Sometimes you do everything right and still lose. In poker it’s known as a “bad beat.”
Jane’s bad beat started with a job interview at a vitamin company in Phoenix. She had been selected from more than fifty people based on her résumé and a phone interview. They flew her to Phoenix to meet the key company executives. She spent an entire day with the team and thought she aced the interview. She clicked with everybody. As an added bonus, it turned out that she knew one of the executives from her previous job who was a big fan.
When the interview concluded, HR told her they were going to have three candidates back. Jane was sure that she would be one of the three. But she got an email a few days later saying that she wasn’t one of the finalists. She was devastated, and couldn’t understand what had gone wrong.
You can play your hand perfectly at the poker table and still lose.
Sometimes, someone else is just luckier; even if they’re doing everything wrong. All you can do is fight through your discouragement and move on to the next hand.
Failure to shake off a “bad beat” (or even a series of them) can lead to a phenomenon called “going on tilt.” In poker, this means letting your game go off-track because you’re so upset or angry over what happened that you’re just not playing your game right and sticking to your strategy. As in life, when your emotions take control, your game is in jeopardy.
We frequently go on tilt in our everyday lives as well, ﬁring off a nasty response to a colleague’s poorly phrased email or yelling at a reckless Uber driver and letting it ruin the day.
About six months later, Jane learned that the company’s new hire was brought over from Europe. It was somebody that they had promised would be brought to the U.S., and this was the only job that they could find for him. In other words, no matter how well-qualified she was, she was never going to get the job due to office politics. She did everything right, but for reasons she couldn’t control, the job was never going to be hers.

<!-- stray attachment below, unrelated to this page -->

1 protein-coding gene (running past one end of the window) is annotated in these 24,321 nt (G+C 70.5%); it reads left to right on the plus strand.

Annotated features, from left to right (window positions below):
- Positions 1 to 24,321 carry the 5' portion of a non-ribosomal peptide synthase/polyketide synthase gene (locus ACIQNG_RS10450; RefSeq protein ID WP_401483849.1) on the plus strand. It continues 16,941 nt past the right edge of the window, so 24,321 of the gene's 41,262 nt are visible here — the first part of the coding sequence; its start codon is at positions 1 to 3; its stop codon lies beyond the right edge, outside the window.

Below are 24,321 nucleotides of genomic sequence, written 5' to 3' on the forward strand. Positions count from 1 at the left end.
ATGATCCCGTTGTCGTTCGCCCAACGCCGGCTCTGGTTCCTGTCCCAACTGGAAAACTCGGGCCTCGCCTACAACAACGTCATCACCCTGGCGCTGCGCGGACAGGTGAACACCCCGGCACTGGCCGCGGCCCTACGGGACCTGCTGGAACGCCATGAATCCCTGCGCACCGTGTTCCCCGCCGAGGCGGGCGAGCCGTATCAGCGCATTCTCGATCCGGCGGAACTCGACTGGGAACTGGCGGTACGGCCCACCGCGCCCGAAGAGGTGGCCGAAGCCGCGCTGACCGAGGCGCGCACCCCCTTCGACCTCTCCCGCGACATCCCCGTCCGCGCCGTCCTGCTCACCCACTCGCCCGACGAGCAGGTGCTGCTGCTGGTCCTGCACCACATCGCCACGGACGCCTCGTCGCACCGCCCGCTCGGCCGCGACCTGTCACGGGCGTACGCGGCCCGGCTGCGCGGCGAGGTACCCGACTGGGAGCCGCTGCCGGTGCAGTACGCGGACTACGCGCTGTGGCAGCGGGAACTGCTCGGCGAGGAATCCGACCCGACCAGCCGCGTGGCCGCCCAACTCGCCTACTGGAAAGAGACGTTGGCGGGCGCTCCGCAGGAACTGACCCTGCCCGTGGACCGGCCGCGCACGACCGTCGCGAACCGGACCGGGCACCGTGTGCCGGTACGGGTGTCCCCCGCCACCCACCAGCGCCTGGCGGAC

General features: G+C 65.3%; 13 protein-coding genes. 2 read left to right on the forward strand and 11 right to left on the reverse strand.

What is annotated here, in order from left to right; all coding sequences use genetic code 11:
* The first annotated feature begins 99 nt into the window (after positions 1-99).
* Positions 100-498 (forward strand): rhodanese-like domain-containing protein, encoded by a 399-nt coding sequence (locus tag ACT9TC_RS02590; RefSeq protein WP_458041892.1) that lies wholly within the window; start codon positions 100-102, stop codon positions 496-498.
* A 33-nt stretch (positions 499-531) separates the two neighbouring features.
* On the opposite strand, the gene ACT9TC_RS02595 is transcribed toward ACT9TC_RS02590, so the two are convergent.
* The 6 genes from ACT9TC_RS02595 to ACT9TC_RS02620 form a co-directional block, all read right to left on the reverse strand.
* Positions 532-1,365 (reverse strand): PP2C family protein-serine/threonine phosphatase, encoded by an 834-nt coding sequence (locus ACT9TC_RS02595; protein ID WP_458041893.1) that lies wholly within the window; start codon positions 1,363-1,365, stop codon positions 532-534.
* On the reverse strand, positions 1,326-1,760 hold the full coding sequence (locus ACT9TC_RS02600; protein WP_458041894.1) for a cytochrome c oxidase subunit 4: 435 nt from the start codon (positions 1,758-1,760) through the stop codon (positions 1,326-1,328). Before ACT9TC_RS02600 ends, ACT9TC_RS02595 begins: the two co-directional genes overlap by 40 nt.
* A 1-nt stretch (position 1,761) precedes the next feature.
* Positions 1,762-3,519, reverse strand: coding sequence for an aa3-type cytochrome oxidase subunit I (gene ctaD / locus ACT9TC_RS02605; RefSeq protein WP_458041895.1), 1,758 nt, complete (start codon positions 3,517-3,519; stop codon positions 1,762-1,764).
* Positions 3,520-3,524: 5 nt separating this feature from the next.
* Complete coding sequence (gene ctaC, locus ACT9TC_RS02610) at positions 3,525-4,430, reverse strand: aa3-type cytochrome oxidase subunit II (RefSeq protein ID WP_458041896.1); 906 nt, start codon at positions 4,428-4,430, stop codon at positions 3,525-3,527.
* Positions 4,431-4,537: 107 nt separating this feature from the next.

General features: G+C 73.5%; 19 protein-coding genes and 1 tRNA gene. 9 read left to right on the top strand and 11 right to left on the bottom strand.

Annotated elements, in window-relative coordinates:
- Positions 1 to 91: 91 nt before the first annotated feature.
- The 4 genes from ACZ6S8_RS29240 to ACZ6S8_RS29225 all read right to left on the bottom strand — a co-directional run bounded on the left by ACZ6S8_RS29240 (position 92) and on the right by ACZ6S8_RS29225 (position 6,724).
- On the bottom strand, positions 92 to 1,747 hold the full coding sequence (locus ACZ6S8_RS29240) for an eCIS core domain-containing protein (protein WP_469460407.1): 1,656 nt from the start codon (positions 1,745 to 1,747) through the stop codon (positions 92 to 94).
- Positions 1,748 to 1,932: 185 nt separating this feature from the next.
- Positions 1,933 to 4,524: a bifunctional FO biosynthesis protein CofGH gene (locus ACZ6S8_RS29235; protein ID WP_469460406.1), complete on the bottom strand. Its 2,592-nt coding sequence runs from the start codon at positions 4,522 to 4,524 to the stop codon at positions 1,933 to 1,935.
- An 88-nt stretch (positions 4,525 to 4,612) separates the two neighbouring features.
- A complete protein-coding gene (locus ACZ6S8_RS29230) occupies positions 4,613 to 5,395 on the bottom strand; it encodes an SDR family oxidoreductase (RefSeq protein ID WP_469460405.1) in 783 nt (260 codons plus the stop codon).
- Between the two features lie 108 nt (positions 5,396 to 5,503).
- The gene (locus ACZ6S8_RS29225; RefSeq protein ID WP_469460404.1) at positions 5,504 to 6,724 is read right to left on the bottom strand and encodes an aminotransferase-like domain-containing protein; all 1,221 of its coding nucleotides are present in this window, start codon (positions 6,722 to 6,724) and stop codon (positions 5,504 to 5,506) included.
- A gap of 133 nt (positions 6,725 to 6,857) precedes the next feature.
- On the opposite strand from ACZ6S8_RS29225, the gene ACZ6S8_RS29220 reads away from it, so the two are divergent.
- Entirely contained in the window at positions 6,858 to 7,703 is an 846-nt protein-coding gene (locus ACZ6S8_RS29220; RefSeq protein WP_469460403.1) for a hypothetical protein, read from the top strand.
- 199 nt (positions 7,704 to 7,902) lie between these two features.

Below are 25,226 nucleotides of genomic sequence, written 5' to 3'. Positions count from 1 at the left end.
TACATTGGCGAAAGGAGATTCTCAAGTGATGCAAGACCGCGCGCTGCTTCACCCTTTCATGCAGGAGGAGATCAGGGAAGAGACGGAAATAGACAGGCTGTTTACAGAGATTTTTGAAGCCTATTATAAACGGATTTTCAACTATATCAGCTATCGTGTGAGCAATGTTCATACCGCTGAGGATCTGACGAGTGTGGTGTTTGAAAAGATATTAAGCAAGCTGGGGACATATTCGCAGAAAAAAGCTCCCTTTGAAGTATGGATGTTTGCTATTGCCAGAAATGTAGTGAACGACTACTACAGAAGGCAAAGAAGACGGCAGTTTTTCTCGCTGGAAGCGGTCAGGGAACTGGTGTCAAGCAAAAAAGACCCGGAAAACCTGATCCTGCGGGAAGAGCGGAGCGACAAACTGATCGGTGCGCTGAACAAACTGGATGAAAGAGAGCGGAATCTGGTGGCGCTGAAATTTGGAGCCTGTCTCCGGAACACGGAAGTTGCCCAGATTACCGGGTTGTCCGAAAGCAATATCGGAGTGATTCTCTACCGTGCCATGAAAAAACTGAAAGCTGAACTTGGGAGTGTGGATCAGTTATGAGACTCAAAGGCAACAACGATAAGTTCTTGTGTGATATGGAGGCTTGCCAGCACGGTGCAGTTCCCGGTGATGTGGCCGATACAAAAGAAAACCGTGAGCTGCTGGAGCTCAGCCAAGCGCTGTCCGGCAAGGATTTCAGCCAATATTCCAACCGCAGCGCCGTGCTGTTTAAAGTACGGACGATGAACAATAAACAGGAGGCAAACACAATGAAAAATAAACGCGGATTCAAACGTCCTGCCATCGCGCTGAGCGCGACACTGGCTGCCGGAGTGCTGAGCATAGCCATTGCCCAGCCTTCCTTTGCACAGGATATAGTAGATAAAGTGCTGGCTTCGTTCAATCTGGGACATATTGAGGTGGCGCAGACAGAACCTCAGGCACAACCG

Jane could have gone on tilt, complaining to the executive recruiter that she felt misled and cutting off contact, or complaining to the president of that company. Instead, she sent an e-mail to the president saying she hoped things were going well. It was a gracious note without a hint of bitterness, and when the president heard of a great opportunity at another company, he recommended Rachel to them. She didn’t “go on tilt,” and in the end she wound up winning.
Everyone has a bad beat story.
Most poker players have many of these. In fact they are more likely to recall the details of a bad beat then a win. But they understand that if you have a bad beat, the worst thing is to go on tilt, losing focus or taking foolish chances in a desperate effort to get even. The key is to get past it and go on to the next hand. Whatever you do, don’t let it inﬂuence your next round of play.
A bad beat isn’t the only thing that can mess with your head. Some people use trash talk to throw you off your game, and I’ll talk about how to handle that in my next post.